It's easy to become confused by what the vet tells you. The results can be disastrous.
I saved a dog's life yesterday. I'm like a super hero (I'll have to get myself a cape and start wearing my underpants on the outside of my trousers).
This all started first thing in the morning, when I meandered my way into the kitchen to grab a cup of coffee, only to discover one of the ladies who works in the building poised to administer a lethal injection to her furry friend. (Let's call this lady "Cruella" to protect the innocent.)
One glance at the way she was waving the needle around, coupled with its contents, made the hairs stand up on the back of my neck. "Excuse me, but what are you doing?" I asked (or words to that effect). Cruella replied that a couple of days ago the vet had informed her that her dog was diabetic, that she now had to administer insulin injections twice a day, and she was bringing the dog into work for the first few days to keep an eye on it.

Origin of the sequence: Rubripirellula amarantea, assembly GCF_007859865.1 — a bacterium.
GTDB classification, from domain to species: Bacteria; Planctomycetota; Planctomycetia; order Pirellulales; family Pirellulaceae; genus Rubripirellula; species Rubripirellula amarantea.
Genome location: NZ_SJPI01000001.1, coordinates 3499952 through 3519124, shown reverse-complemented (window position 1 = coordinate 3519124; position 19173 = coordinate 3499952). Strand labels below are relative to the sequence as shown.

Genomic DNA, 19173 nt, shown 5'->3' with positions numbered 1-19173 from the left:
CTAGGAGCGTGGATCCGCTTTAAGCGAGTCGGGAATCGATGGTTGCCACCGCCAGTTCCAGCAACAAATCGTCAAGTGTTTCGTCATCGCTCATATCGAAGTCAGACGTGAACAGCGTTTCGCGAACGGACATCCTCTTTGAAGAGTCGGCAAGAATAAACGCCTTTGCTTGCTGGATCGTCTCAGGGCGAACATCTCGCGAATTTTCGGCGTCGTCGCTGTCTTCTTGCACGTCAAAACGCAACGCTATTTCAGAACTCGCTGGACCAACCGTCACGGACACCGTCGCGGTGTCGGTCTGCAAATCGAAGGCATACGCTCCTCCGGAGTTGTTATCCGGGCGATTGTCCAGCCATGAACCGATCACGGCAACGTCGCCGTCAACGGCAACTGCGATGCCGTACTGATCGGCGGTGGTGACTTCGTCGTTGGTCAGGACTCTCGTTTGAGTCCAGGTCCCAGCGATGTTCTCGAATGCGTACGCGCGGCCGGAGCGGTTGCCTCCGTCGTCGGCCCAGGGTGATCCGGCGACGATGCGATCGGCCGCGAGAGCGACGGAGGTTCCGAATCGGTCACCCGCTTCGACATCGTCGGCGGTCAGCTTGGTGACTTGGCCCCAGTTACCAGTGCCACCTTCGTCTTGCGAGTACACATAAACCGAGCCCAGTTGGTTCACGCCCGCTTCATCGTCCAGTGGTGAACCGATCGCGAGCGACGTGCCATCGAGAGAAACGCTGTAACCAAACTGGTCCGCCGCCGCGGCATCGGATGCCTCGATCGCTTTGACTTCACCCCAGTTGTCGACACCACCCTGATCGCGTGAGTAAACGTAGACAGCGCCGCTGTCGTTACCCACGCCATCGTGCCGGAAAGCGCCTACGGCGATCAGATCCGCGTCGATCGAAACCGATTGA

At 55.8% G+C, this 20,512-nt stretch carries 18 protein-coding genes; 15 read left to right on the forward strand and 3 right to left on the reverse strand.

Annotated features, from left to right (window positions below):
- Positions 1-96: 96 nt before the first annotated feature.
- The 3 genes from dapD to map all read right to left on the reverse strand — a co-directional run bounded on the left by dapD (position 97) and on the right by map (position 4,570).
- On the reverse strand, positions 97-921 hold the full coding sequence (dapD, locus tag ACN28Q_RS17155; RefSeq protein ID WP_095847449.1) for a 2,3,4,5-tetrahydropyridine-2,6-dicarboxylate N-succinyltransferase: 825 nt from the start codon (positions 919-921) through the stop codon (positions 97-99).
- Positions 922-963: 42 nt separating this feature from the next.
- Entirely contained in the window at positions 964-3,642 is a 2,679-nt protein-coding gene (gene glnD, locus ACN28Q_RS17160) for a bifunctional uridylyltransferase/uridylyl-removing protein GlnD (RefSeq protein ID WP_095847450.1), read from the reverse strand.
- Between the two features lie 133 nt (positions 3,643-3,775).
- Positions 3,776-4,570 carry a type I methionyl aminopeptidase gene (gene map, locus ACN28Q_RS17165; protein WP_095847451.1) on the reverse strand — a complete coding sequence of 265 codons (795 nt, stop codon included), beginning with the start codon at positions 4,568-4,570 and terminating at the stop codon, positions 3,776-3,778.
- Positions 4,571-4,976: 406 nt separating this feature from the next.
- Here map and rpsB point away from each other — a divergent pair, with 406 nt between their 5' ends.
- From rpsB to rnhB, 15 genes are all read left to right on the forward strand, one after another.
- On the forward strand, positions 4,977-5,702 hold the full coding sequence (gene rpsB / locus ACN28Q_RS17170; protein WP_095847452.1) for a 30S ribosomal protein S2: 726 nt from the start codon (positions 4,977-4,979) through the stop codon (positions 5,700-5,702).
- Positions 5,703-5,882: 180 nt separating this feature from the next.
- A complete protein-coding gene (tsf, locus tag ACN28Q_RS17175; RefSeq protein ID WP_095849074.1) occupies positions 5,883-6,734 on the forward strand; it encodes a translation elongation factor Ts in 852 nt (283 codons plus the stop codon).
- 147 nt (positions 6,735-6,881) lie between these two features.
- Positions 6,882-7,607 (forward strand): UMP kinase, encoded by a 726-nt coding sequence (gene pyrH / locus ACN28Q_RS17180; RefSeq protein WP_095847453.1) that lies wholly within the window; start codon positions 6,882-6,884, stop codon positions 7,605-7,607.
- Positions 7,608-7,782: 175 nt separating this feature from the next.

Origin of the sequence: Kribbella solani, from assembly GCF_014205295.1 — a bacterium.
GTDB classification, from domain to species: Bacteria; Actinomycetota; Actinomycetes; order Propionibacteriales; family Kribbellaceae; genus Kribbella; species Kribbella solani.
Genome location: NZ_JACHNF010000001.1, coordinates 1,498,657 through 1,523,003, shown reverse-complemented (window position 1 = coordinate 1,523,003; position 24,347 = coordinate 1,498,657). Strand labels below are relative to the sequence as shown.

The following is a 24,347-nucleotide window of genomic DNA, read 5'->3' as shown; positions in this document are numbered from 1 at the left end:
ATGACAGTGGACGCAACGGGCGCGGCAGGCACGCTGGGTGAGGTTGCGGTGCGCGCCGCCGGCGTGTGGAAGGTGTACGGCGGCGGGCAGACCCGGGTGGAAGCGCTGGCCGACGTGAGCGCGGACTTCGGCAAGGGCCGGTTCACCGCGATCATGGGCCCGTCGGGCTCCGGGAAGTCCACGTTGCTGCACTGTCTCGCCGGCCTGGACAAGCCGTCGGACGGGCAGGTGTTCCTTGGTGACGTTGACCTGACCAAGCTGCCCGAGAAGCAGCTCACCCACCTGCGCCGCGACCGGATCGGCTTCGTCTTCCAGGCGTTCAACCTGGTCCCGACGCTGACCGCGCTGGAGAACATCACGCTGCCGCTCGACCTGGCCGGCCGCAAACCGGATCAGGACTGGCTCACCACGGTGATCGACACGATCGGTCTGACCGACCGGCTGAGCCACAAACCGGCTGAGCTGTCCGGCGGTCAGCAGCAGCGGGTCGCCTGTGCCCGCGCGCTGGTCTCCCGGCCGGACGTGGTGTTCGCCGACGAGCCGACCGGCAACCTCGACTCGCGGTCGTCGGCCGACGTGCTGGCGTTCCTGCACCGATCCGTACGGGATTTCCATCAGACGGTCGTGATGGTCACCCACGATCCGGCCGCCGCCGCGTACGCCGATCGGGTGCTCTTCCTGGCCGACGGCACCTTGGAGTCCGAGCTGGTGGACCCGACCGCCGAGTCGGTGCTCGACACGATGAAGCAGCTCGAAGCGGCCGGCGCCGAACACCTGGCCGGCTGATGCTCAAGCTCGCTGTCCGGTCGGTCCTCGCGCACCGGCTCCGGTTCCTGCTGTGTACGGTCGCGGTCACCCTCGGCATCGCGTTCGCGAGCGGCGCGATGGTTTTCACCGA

I inquired how much insulin the dog required, and Cruella said it was 18 milliliters. "In that case," I said, "you're about to administer far too much."
There then followed a somewhat lively debate. Cruella pointed out that the side of the syringe was marked with a little line for every milliliter, and that there was a number (10, 20, 30…) every ten milliliters, and that two little lines before the 20 milliliter mark therefore equated to 18 milliliters. We both agreed on this basic premise, but I still argued that she was poised to administer an incorrect amount.
Can you guess what I was looking at? When you're ready, let's go to Page 2 of this blog to see if you guessed correctly…
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